Is regenerative ranching just a buzzword, or is there a lot more to it than that? Let’s take a deeper look into what regenerative practices are all about.
Beef is one of the most popular meats consumed around the world, but not all beef is created equal. In recent years, there has been a growing movement towards regenerative beef, which offers a host of benefits over conventional beef production. In this blog post, we will explore the nutritional differences between grain-fed and grass-fed beef, as well as the environmental benefits of regenerative ranching. I’m hoping to convince you its more than a mouthful of buzzwords!
Grain-fed beef is typically raised in feedlots and fed a diet of corn and soybeans. This diet is high in omega-6 fatty acids and low in omega-3 fatty acids. Omega-6 fatty acids are pro-inflammatory, while omega-3 fatty acids are anti-inflammatory. This imbalance can lead to chronic inflammation in the body, which has been linked to a range of health issues such as heart disease, diabetes, and cancer. The two fatty acids are shown below and are identified by their different double bond locations.
Grass-fed beef, on the other hand, is raised on pasture and fed a diet of grass and other forage. This diet is high in omega-3 fatty acids and low in omega-6 fatty acids, which helps to balance the ratio of these fatty acids in the body. Grass-fed beef also contains higher levels of conjugated linoleic acid (CLA), a type of healthy fat that has been shown to have anti-inflammatory and anti-cancer properties.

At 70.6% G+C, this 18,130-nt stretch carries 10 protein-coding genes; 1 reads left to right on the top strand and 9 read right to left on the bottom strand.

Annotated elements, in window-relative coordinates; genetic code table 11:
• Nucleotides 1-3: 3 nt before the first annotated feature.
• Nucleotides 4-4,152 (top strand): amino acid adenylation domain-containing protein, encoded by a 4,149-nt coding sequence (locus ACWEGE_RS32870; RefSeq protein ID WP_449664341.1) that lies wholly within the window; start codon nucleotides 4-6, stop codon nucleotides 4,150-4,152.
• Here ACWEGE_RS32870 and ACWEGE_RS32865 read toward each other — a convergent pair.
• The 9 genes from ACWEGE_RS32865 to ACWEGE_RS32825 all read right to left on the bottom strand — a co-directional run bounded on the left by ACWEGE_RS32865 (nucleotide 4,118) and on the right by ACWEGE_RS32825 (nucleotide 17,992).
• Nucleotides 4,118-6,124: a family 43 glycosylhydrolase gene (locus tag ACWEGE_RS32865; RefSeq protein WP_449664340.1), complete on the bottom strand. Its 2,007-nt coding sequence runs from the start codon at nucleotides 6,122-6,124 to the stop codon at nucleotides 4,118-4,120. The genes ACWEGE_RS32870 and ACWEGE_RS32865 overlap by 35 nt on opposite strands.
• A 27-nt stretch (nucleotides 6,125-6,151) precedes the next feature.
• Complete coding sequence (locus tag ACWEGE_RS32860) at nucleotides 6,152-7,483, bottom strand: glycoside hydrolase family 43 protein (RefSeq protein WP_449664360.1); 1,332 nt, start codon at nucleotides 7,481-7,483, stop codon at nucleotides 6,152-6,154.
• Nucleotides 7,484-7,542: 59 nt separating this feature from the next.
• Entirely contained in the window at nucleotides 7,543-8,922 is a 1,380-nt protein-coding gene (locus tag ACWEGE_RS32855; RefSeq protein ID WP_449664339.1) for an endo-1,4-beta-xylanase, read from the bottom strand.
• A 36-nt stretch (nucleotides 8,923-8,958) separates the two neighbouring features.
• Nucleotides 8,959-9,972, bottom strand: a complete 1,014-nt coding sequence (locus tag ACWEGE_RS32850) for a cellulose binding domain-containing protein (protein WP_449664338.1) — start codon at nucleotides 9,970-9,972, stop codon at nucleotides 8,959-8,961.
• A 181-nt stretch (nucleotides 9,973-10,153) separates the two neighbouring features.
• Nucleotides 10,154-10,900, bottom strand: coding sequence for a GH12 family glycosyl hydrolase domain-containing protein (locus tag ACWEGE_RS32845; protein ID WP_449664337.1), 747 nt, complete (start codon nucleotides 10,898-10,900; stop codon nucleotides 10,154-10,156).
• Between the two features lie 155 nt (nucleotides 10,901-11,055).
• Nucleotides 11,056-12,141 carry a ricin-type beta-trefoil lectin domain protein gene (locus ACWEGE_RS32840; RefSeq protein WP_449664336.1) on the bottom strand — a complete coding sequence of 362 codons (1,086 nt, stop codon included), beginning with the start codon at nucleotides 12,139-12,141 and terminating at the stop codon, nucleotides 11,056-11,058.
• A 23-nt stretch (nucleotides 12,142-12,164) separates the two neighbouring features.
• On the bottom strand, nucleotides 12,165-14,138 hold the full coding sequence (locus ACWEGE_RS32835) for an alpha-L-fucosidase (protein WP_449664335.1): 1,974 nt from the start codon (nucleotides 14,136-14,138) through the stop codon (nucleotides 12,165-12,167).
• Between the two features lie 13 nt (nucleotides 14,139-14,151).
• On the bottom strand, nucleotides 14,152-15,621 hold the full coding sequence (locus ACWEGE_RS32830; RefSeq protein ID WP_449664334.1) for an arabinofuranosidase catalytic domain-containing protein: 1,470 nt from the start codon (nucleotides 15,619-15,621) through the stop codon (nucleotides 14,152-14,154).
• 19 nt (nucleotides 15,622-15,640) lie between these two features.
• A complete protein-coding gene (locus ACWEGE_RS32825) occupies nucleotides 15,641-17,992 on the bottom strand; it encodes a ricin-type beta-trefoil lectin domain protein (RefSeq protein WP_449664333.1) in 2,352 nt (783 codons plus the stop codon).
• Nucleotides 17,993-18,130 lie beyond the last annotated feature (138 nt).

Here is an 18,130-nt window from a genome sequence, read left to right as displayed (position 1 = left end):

In addition to being higher in healthy fats, grass-fed beef is also higher in vitamins and minerals. Grass-fed beef contains higher levels of vitamin E, beta-carotene, and other antioxidants than grain-fed beef. Grass-fed beef is also a good source of vitamin K2, which plays an important role in bone and heart health.
Regenerative ranching, which is a type of farming that focuses on restoring the health of the soil and the ecosystem, has a range of environmental benefits. One of the key benefits of regenerative ranching is that it sequesters carbon. When ranchers use regenerative practices such as rotational grazing and cover cropping, they help to build organic matter in the soil. This organic matter contains carbon, which is taken out of the atmosphere and stored in the soil. In fact, regenerative ranching has the potential to sequester significant amounts of carbon, which can help to mitigate climate change. Below is a simplified illustration of how this process works.
Regenerative ranching also promotes biodiversity. When ranchers use regenerative practices, they create a diverse ecosystem that supports a range of plants and animals. This diversity is important because it helps to create a more resilient ecosystem that are better able to withstand disruptions such as droughts or floods. Regenerative ranching also provides habitat for many insects and animals, including pollinators such as bees and butterflies.
Optimizing Diesel Usage
Another benefit of regenerative ranching is that it can help to optimize diesel usage. Ranchers who use regenerative practices such as rotational grazing can reduce the amount of diesel they use to transport feed and water to their livestock. This is because rotational grazing allows livestock to graze on different areas of the pasture, which means they don’t need to be transported as often. This can help to reduce the carbon footprint of the ranch and save money on fuel costs.
Healing the Soil and Land